Academic journal article Journal of Research Administration

What Are Your Core Competencies?

Academic journal article Journal of Research Administration

What Are Your Core Competencies?

Article excerpt

What are Your Core Competencies?

Leadership for the Future: Core Competencies in Healthcare (2002). Austin Ross, Frederick J. Wenzel, and Joseph W. Mitlyng. Foundation of the American College of Healthcare Executives. Chicago: Health Administration Press. 389 pages hardcover. $60.

In the foreword to this book, Howard Zuckerman describes healthcare as undergoing continuous change characterized by turbulence, volatility, and uncertainty. So true! The health sector represents about half of the SRA's members and a large segment of all research dollars. In the past 40 years, we have witnessed the creation of Medicare and Medicaid, the evolution of health insurance from catastrophic hospital care to health promotion and prevention services. We have moved from initiatives of expanded access to mandatory cost controls and capitated incentives of managed care and reduced lengths of stay, to the shifting policy arenas of state government and business purchasers. I believe we all have much to learn from the health sector and leadership competencies is one application of skills that research administrators might find useful.

Management exists in the context of its organization, but the pace, dependence on technology, and culture have several points of similarity in any business sector. Even if your area of research administration does not deal with health, you will discover applicable lessons about leadership and the core competencies needed for a dynamic 21st century in the recent book by Ross, Wenzel and Mitlyng.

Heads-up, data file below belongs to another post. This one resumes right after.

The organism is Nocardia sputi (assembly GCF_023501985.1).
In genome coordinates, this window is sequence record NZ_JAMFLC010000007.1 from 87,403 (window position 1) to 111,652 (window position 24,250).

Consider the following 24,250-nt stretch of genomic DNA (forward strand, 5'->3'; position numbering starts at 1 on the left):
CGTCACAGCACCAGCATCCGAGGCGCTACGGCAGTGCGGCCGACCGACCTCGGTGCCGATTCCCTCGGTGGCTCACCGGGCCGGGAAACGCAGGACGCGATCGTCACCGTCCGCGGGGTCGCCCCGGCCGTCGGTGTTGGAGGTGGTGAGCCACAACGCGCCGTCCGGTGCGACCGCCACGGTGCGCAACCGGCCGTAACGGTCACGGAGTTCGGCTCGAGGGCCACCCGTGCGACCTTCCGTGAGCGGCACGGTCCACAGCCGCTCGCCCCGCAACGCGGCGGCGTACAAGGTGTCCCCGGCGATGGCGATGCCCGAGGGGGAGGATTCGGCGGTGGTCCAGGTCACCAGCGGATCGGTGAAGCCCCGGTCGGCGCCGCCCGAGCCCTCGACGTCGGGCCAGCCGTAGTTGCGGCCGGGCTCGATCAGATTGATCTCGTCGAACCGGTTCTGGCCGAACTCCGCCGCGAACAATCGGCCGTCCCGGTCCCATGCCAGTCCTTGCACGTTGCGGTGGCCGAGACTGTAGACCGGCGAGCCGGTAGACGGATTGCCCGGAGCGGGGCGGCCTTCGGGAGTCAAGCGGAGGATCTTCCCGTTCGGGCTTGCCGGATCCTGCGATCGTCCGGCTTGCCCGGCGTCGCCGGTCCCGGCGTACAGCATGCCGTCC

Competencies are driven by an organization's environment, competitors, and constituencies. This book recognizes the organizational history and culture, system factors, personal leadership abilities, and key knowledge areas that form the base upon which competence develops in management and executive teams. Personal leadership skills often transcend the field of practice and include core competencies such as decision-making, risk-taking, mentoring, team-building, and conflict resolution. The authors use a case-study format to build a foundation of common scenarios and discussion material as a way to motivate self-assessment.

Chapter 1 reviews the evolution of healthcare management but those in other sectors could create a similar milestone progression. Leaders must be developed and the authors reviewed literature from the past 20 years to identify key traits for leadership. Executives do not need personal competence in every area but they must create a well-rounded management team with an essential core of knowledge and abilities. Chapter 2 is a very brief review of competencies as they appeared in the 1980s and progressed to the current period. Core competencies (behaviors or performance) are described as a set of interrelated skills that are defined, characterized, and broadly applicable across an environment. The essential elements of the leader include creating a vision, energizing people, setting direction, and selecting a course of action. Research into critical core competencies in healthcare by Hudak et al. in 1997 (p.27) enumerated six subsets or domains of management knowledge that form a critical core: leadership and strategy, relationships, resource, functional, stakeholder, and patient care or customer. Physician research identified performance domains that specified financial, human resources, planning and marketing, information, and risk management as well as governance, business operations, and professional responsibility. Academic programs in health administration listed six key areas of competence, namely, leadership, critical thinking, analytic competence, management competence, political and community development, and communications competence. Thus, the leadership domains converge.

Part II moves from general background to organizational (system) competence and includes Chapters 3 through 10. Governance, the focus of chapter 3, is an excellent review of the role of the board in carrying out the mission, vision, and strategic planning without getting into management. …

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